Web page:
Grim Fandango

Grim Fandango

It seems Tim Shafer will be allowed to release BrĂ¼tal Legend after all, and although I really liked Psychonauts I hadn’t seen any of his other works so I decided to rectify this. Problem is, having completed it I am at a loss for words, so this post serves more as a reminder, a milestone of when I first played it, than a good description of what Grim Fandango actually is.

Apart from a few independent games, most notably Amanita Design’s Samorost, I don’t think I have ever really played an adventure game to the point where I felt I was getting somewhere before. Other games have adventure elements to be sure, but this would be like comparing the economy of Quake where you only really have to watch your ammunition, to that of Civilization where a number of variables factor in. My point is that Grim Fandango has some puzzles that by my standards were fiendishly difficult. Seeing as I’ve mentioned not wanting to waste my time when playing games before, I guess I could go into a rant about how it was easier to accept the tougher challenge when the picking was slimmer, but it seems somehow wrong to do this by starting out from Grim Fandango.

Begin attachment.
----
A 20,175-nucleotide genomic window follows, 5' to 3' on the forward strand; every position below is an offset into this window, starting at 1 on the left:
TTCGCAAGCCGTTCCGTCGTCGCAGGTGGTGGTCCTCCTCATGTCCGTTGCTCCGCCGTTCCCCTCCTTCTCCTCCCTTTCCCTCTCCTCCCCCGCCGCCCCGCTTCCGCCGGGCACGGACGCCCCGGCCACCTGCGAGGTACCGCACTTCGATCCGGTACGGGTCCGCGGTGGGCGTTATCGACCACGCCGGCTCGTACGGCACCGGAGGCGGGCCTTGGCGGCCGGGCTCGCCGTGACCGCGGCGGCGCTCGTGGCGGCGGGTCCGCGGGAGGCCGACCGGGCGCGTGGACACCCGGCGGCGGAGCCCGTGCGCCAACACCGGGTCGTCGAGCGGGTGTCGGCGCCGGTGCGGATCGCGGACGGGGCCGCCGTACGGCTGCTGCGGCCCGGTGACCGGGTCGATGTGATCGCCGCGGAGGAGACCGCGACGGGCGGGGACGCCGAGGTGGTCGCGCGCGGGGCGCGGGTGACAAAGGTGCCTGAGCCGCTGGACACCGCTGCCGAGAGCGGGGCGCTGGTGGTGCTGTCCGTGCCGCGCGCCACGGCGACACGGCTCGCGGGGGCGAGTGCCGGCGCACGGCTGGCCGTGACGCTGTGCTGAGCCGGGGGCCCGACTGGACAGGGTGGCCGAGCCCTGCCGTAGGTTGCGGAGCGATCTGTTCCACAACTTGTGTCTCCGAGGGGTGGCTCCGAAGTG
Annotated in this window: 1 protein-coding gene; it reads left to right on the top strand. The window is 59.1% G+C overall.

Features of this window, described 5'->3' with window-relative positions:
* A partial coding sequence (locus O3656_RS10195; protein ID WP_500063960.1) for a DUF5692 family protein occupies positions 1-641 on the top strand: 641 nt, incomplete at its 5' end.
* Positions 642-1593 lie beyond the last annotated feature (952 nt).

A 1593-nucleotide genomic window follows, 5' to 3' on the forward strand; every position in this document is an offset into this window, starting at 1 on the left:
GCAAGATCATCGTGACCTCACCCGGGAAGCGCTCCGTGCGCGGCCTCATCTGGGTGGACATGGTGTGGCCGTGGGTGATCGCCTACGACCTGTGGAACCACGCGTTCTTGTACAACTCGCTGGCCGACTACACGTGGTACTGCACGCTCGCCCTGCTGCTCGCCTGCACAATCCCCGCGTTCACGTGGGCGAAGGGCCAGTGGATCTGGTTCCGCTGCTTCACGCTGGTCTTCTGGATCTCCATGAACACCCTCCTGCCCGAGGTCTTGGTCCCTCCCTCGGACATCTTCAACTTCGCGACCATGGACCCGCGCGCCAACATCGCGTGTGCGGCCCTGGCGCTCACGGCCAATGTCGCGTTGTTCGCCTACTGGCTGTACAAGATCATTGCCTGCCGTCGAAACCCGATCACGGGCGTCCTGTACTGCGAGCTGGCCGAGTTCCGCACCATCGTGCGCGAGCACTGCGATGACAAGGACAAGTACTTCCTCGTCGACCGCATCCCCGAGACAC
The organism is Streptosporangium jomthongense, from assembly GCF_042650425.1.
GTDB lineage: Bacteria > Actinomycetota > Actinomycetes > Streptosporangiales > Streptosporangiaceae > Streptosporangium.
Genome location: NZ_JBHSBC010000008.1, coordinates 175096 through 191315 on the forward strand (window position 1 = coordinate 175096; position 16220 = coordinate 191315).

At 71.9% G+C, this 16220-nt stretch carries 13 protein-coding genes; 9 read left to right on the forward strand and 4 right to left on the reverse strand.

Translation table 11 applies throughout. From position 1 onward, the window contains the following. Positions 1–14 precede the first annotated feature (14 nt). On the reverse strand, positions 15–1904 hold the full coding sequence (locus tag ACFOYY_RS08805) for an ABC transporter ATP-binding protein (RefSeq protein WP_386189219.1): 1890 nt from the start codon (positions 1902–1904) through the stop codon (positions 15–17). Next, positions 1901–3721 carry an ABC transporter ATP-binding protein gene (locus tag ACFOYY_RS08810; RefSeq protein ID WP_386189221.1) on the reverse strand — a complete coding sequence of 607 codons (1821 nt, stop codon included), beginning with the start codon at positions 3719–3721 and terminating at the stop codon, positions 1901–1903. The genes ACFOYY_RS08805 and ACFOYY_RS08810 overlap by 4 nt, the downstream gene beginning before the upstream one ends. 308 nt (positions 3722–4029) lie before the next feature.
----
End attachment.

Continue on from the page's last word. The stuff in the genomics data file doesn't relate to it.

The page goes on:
I mean, yeah, it’s difficult and I found myself trying every object on every other object more than a couple of times, but more than anything Grim Fandango is a game about the mood it sets, and walking around in the film-noir-esque melancholy of Tim Shafer’s world is a soothing experience that made me not mind the relentless brute-force problem solving so much. I think that is the greatness of this game.

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Posted on Dec 23/08 by Saint and filed under Reflections | No Comments »